Ward 8 D.C. Council hopeful Marion Christopher Barry lived most of his life in the shadow of his famous father, the late Marion S. Barry Jr. However, as a candidate in the April 28 special election to serve out the remainder of his father’s term on the council, Barry makes it clear that he is his own man.
“My father spent the last decade of his life preparing me to run for the Ward 8 seat on the council,” Barrysaid. “As he talked about the position, I would listen to him and get his input and perspective on a lot of things, but I do have my own views with substance on issues.”
Barry grew up in eastern Washington with a father, who was the mayor of the District, and his mother, Effi Barry, a popular first lady. He candidly admits that he lived very well as the District’s “first son.”
“We met all types of influential and famous people and we were invited to all types of high-level events,” Barry said. “We had the life like that until 1990 when everything flipped.”
On Jan. 18, 1990 at the Vista Hotel, District Mayor Marion Barry was videotaped during a sting operation against him smoking crack with his mistress, and was arrested by the FBI. Marion S. Barry Jr. went to prison in 1991 for his role at the Vista Hotel and was released in April 1992.
Barry said that when his father was no longer mayor, things changed. “It was true that our family had the trappings and the perks because my father was the mayor but it faded away when he was no longer in office,” he said. “It seemed like we had a glamorous lifestyle but we were never wealthy. We may have associated with influential people but at the end of the day we laid our head down in Southeast.”
Barry, a graduate of Wilson Senior High School, attended Hampton University briefly before deciding to enter the job market. He worked odd jobs but ended up doing construction work.
Barry said the construction work was physically and emotionally taxing. He also noticed that the people in the Hampton Roads area were different from Washingtonians. “The Black people seemed to have a slave mentality and when I was on a work site, it was not unusual for me or any Black person to be told ‘go unload that truck, boy’,” he said.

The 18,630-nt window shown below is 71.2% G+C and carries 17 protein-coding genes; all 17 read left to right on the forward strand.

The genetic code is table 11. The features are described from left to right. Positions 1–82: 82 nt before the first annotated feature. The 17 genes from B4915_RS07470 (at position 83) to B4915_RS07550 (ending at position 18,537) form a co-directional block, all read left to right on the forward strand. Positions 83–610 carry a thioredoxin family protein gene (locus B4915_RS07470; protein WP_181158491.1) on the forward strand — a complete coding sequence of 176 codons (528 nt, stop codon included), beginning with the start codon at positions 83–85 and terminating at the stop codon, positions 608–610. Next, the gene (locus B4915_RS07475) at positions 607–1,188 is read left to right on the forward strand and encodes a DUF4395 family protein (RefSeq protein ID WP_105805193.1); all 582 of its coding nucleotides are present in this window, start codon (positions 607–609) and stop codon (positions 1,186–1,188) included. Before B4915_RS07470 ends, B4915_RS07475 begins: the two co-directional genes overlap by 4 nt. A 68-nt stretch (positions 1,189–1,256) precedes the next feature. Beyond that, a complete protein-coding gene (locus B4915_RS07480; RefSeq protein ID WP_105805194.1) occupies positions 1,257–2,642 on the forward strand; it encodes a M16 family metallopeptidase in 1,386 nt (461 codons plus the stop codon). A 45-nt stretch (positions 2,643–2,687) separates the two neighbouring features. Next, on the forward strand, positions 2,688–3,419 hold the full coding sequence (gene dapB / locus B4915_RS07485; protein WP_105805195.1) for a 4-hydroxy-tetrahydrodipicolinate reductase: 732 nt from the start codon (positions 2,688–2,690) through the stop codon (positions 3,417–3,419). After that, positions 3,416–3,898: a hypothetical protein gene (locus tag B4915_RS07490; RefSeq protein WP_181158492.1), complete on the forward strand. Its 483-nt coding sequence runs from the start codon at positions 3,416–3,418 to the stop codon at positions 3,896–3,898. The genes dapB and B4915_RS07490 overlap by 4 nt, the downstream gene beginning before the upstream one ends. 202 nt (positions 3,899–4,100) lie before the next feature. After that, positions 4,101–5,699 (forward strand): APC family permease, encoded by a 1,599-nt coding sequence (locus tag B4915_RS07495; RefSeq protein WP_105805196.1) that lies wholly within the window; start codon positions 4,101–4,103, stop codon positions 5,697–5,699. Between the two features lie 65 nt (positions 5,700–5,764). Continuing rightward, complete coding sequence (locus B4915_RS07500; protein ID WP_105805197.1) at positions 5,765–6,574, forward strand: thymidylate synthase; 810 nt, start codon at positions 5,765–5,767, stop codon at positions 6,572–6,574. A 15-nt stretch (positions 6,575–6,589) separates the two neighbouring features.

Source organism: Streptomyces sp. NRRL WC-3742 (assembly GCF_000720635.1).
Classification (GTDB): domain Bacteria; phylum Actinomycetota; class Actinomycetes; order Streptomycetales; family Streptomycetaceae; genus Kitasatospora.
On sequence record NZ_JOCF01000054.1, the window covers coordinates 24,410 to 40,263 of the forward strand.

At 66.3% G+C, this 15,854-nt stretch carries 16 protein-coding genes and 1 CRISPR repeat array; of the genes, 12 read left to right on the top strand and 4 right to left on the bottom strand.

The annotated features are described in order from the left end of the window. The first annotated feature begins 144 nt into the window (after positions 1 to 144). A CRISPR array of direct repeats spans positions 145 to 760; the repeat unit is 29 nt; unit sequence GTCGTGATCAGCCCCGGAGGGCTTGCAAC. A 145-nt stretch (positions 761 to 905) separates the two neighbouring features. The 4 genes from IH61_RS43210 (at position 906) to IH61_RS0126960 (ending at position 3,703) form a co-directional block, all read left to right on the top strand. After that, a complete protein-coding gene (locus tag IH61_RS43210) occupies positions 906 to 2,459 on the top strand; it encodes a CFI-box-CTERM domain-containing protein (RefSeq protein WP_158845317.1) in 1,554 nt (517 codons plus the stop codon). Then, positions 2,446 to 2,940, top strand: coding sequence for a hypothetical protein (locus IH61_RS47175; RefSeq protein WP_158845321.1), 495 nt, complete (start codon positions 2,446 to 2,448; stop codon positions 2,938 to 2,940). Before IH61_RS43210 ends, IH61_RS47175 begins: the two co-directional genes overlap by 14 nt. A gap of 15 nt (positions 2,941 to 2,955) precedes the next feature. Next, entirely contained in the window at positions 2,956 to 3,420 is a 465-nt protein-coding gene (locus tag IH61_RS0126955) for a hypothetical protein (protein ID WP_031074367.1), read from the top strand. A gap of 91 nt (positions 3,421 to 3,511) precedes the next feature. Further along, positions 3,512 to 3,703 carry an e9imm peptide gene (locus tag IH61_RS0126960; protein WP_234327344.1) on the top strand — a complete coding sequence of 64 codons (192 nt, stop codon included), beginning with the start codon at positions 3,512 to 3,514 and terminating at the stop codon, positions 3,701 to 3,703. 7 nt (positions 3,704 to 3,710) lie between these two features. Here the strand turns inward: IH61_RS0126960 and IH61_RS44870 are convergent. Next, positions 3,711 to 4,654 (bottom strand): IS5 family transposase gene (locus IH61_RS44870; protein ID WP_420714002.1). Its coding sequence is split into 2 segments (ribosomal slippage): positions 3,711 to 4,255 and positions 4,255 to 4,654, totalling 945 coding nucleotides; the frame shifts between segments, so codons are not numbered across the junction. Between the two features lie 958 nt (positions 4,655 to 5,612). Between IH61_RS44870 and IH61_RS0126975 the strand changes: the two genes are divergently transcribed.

Barry is the founder of Efficiency Contractors, named after his mother who died in 2007. Barry said that he focuses on hiring Ward 8 residents for jobs. “The people I hire to work for me want to change their lives and I want to help them,” he said. “I want to help people put their guns up and pick up tools. It really makes me feel good when young people say to me that they can’t wait until they turn 18 so they can work for me.”
On the campaign trail, Barry talks about entrepreneurship, not big-box retailers, as the answer to the ward’s economic woes, and offering developers tax incentives to build affordable housing.
Barry wants the city’s senior services apparatus to tailor to the needs of individuals, noting that a 55-year-old active resident doesn’t have the same needs as an ailing 80- or 90-year-old. In terms of young people, Barry wants the youth employment program his father made famous to go back to its original mission of job training and placement. “What you have now is young people doing busywork and not really learning how to get, keep and advance on a job,” he said.
What Barry really wants to do is bring the residents of Ward 8 together. “There is a class divide in Ward 8,” he said. “There is a sense that professional Black people want low-income Blacks removed. That is not good because as the ward changes, those professional Blacks may be the low-income Blacks who may be pushed out.”
The Rev. Anthony Motley is a longtime Ward 8 political activist and was a close political ally and friend of Marion S. Barry Jr. With all due respect to Barry, he is supporting Natalie Williams in the special election. “I have known Chris all of his life and he is a nice young man that has a lot of potential,” Motley said. He believes that Barry needs to grow as a person in order to be an effective representative of Ward 8 residents.
Anthony Lorenzo Green, who serves as Barry’s advisory neighborhood commissioner, disagrees. “Christopher Barry is the right person for me and my neighbors on the city council,” Green said. “He represents the hope and the promise of the ward and he has the respect and the trust of ward residents. He is not trying to fill his father’s shoes but he wants to continue to fight for the things his father fought for.”